Armstrong, United States v.

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517 U.S. 456, 116 S.Ct. 1480, 134 L.Ed.2d 687, argued 26 Feb. 1996, decided 13 May 1996 by a vote of 8 to 1 Chief Justice Rehnquist delivered the opinion of the Court, Justices Souter and Ginsburg filed concurring opinions, Justice Breyer filed an opinion concurring in part and concurring in the judgment, and Justice Stevens filed a dissenting opinion. Armstrong, an African-American from Los Angeles, California, challenged his federal indictment for conspiracy to distribute “crack” cocaine on the ground that he was selected for prosecution because of his race, in violation of the equal protection component of the Due Process Clause of the Fifth Amendment. The majority held that he was not entitled to discovery because he failed to show that the government declined to prosecute similarly situated suspects of other races. Although defendant presented some evidence that every crack cocaine case prosecuted in Los Angeles concerned a black defendant, and that federal drug sentencing laws have a discriminatory effect, he failed to identify individuals who were not black and who could have been prosecuted but were not. The Court rejected the Ninth Circuit's presumption that “people of all races commit all types of crimes.”

Justice John Paul Stevens, in a dissent since championed by many scholars, was the sole justice to review the political and social context of the defendants’ claim. First, he noted that the Anti-Drug Abuse Act of 1986 treats one gram of crack cocaine as the equivalent of 100 grams of powder cocaine for sentencing purposes, leading to sentences for crack offenders that average three to eight times longer than sentences for comparable powder defendants. He further documents that while 55 percent of persons who have used crack are white, they represent only 4 percent of federal offenders convicted of trafficking in crack, leading to an average sentence for blacks of over 40 percent longer than for whites. He argued that this troubling racial pattern of enforcement, coupled with the United States’ legacy of slavery, should permit the discovery order.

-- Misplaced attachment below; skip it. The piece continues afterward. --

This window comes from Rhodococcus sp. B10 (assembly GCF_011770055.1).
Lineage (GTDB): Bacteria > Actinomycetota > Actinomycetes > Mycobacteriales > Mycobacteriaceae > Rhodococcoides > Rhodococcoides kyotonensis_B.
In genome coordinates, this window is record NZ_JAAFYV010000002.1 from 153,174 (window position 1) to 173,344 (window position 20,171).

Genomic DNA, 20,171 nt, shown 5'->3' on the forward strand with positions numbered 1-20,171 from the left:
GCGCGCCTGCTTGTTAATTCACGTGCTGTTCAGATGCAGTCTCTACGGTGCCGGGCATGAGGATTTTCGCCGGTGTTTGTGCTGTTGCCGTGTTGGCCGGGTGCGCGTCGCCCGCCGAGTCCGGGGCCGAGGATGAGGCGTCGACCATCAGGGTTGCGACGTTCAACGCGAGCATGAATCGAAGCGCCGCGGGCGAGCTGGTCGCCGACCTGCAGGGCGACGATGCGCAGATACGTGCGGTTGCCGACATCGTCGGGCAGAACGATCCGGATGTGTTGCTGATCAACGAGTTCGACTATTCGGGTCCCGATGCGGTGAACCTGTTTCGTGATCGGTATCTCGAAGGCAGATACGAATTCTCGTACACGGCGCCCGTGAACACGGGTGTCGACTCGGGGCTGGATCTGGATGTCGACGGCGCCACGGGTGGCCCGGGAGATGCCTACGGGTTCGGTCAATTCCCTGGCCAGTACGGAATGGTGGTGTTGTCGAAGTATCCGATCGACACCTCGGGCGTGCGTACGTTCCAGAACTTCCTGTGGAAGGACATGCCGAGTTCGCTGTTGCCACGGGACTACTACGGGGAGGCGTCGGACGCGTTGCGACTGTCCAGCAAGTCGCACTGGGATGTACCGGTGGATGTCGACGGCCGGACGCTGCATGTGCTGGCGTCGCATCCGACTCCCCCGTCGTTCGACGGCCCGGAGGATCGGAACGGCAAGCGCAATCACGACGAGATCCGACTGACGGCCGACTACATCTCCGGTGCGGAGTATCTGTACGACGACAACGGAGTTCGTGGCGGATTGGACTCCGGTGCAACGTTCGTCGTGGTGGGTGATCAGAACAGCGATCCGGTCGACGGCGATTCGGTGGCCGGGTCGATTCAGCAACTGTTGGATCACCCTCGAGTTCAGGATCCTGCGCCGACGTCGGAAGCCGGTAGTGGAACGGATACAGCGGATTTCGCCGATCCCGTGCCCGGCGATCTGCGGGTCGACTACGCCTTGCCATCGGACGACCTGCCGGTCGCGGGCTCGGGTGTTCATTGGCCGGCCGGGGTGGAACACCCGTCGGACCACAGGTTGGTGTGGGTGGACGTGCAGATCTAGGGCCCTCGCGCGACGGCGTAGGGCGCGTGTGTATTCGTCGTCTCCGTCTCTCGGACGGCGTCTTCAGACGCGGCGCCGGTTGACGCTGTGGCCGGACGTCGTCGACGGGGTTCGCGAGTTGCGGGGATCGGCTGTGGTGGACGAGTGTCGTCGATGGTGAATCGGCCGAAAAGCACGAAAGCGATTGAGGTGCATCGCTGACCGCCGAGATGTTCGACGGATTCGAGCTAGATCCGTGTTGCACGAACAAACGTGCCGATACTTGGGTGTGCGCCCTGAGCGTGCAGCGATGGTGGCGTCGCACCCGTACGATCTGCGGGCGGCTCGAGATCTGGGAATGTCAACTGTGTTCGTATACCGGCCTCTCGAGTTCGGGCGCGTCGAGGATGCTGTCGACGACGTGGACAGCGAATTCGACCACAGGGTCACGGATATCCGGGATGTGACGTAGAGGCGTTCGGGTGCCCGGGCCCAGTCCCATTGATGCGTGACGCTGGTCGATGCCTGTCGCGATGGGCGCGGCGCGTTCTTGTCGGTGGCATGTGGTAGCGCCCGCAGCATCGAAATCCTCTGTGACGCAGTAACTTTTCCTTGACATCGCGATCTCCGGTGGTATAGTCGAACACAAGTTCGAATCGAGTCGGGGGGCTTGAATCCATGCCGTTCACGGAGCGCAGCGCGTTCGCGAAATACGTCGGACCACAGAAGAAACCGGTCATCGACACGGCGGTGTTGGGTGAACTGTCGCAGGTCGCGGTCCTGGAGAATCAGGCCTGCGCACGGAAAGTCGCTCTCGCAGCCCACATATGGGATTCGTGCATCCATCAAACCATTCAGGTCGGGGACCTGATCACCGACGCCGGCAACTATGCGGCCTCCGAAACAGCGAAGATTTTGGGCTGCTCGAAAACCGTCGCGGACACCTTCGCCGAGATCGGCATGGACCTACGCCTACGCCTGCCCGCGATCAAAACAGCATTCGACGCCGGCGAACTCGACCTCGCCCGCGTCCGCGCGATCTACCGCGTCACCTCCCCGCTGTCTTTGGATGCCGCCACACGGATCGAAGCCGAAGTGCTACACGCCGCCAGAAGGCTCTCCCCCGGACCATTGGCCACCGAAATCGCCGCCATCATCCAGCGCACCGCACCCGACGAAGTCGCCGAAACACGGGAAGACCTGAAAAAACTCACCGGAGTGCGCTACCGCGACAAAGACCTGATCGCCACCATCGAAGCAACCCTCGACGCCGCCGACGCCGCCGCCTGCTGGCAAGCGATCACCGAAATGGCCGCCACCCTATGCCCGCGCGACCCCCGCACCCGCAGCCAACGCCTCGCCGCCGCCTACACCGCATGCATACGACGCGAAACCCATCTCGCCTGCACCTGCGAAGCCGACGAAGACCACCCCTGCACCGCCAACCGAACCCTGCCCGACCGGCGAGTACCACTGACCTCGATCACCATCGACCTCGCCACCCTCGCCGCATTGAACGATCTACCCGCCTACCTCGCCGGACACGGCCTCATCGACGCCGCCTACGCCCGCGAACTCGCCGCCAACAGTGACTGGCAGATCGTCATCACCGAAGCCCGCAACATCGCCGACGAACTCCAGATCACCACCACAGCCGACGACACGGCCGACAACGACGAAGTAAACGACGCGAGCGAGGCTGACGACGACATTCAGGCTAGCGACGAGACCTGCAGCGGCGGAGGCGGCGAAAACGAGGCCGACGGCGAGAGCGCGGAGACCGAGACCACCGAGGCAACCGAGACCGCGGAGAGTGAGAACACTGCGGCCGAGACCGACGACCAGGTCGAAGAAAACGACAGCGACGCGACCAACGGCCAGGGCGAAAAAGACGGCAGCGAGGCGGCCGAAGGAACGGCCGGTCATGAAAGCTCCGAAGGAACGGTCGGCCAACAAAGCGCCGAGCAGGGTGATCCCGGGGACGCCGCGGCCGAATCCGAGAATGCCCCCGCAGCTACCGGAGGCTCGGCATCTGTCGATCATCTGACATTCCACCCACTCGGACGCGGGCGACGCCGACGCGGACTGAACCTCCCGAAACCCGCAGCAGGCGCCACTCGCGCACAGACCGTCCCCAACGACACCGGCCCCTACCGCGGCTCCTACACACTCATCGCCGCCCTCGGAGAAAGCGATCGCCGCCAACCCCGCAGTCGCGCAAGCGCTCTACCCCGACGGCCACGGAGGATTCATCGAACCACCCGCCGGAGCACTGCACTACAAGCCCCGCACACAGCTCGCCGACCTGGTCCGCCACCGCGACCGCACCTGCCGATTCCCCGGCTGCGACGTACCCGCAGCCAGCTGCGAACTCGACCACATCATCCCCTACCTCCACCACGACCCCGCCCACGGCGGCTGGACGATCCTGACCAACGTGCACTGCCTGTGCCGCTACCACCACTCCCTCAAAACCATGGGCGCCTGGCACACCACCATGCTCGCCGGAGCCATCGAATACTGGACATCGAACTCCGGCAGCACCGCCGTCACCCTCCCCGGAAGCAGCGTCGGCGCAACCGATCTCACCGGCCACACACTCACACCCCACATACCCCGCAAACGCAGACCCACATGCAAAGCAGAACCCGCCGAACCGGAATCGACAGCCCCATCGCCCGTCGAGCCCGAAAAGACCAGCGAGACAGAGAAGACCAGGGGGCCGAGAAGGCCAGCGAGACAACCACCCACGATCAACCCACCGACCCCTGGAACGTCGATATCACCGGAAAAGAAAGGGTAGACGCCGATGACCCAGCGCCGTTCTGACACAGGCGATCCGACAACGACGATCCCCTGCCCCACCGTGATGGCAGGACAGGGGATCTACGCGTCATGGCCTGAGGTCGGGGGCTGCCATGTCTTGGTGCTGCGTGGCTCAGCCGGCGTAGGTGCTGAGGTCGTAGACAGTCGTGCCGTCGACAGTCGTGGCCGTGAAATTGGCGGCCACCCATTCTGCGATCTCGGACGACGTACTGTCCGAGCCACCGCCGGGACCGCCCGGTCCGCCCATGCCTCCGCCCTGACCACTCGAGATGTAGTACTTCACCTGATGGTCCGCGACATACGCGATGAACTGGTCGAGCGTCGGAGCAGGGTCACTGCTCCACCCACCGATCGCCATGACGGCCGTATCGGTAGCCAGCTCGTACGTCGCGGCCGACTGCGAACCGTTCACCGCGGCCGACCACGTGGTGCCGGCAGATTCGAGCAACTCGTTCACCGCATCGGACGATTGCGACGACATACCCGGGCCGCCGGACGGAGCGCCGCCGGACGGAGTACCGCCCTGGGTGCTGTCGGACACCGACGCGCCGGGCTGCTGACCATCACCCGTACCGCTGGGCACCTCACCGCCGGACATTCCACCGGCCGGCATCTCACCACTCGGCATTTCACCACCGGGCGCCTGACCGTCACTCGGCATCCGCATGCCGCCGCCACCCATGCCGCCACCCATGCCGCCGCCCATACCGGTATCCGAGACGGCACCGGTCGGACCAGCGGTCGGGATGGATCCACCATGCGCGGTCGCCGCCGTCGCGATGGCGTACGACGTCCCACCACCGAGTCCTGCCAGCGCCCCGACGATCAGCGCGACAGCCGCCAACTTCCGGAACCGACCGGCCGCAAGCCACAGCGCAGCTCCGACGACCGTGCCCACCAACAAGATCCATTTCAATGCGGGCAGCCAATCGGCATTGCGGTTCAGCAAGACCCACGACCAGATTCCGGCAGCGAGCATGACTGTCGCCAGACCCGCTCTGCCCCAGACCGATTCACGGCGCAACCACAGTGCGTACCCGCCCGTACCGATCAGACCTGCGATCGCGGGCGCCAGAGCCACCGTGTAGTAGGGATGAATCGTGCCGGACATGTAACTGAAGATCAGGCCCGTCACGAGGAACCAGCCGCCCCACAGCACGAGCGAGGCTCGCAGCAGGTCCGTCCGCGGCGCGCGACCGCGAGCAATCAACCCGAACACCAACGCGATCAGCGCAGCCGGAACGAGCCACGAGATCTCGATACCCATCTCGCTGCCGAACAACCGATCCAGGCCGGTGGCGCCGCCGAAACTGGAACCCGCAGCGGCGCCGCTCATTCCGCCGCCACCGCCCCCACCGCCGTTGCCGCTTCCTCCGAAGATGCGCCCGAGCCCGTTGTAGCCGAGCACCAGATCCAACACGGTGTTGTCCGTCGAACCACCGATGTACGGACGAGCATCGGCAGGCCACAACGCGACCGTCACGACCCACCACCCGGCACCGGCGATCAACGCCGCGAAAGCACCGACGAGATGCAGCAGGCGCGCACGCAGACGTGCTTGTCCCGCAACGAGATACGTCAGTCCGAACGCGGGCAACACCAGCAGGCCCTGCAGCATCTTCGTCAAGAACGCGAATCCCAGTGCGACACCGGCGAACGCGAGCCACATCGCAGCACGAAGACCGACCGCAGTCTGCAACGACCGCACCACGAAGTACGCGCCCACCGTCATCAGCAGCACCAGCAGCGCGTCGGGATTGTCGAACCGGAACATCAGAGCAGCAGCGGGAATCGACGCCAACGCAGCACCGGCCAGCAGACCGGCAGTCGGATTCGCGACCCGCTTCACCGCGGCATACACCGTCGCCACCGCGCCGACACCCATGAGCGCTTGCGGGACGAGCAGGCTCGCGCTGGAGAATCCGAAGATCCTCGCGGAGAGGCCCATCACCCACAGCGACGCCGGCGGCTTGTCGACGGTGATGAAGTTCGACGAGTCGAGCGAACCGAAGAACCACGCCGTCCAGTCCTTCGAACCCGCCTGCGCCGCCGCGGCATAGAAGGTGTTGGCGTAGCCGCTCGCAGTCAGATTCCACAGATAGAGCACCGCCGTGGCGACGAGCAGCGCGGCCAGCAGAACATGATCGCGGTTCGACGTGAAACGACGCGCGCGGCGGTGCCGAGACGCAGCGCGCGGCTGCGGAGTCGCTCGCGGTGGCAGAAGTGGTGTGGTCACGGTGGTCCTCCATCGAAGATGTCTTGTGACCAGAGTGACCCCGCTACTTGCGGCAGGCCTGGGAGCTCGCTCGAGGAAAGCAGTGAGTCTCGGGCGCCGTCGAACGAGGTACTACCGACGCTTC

The Court reiterated the extraordinarily high showing a defendant must make in order to obtain discovery on a selective prosecution claim in United States v. Bass (2002). There, the Court, in a per curiam opinion, reversed a discovery order issued by the Sixth Circuit in favor of a black defendant who argued that nationwide statistics demonstrated that the United States charges blacks with death-eligible offenses more than twice as often as it charges whites. Raw statistics regarding overall charges, the Court said, say nothing about charges brought against “similarly situated defendants.”

Susan R. Klein

Subjects: Law.

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